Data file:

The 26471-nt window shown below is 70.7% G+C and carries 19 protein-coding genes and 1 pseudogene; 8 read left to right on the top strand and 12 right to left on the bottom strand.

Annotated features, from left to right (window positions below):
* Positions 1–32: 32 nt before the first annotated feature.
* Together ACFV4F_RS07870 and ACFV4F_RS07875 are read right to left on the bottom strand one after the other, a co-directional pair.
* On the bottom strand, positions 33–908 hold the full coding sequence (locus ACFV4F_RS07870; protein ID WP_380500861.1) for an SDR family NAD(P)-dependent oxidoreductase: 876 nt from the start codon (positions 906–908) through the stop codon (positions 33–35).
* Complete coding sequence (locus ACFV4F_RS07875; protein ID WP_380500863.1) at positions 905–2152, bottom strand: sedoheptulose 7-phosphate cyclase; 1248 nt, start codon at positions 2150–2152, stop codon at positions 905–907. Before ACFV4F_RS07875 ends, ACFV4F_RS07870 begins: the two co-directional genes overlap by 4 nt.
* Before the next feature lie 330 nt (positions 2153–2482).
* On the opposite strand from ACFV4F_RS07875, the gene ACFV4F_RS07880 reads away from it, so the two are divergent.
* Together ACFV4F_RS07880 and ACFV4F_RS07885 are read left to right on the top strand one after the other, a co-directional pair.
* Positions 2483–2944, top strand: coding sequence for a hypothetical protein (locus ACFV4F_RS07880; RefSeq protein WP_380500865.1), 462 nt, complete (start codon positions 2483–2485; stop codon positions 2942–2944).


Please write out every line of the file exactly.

The 26471-nt window shown below is 70.7% G+C and carries 19 protein-coding genes and 1 pseudogene; 8 read left to right on the top strand and 12 right to left on the bottom strand.

Annotated features, from left to right (window positions below):
* Positions 1–32: 32 nt before the first annotated feature.
* Together ACFV4F_RS07870 and ACFV4F_RS07875 are read right to left on the bottom strand one after the other, a co-directional pair.
* On the bottom strand, positions 33–908 hold the full coding sequence (locus ACFV4F_RS07870; protein ID WP_380500861.1) for an SDR family NAD(P)-dependent oxidoreductase: 876 nt from the start codon (positions 906–908) through the stop codon (positions 33–35).
* Complete coding sequence (locus ACFV4F_RS07875; protein ID WP_380500863.1) at positions 905–2152, bottom strand: sedoheptulose 7-phosphate cyclase; 1248 nt, start codon at positions 2150–2152, stop codon at positions 905–907. Before ACFV4F_RS07875 ends, ACFV4F_RS07870 begins: the two co-directional genes overlap by 4 nt.
* Before the next feature lie 330 nt (positions 2153–2482).
* On the opposite strand from ACFV4F_RS07875, the gene ACFV4F_RS07880 reads away from it, so the two are divergent.
* Together ACFV4F_RS07880 and ACFV4F_RS07885 are read left to right on the top strand one after the other, a co-directional pair.
* Positions 2483–2944, top strand: coding sequence for a hypothetical protein (locus ACFV4F_RS07880; RefSeq protein WP_380500865.1), 462 nt, complete (start codon positions 2483–2485; stop codon positions 2942–2944).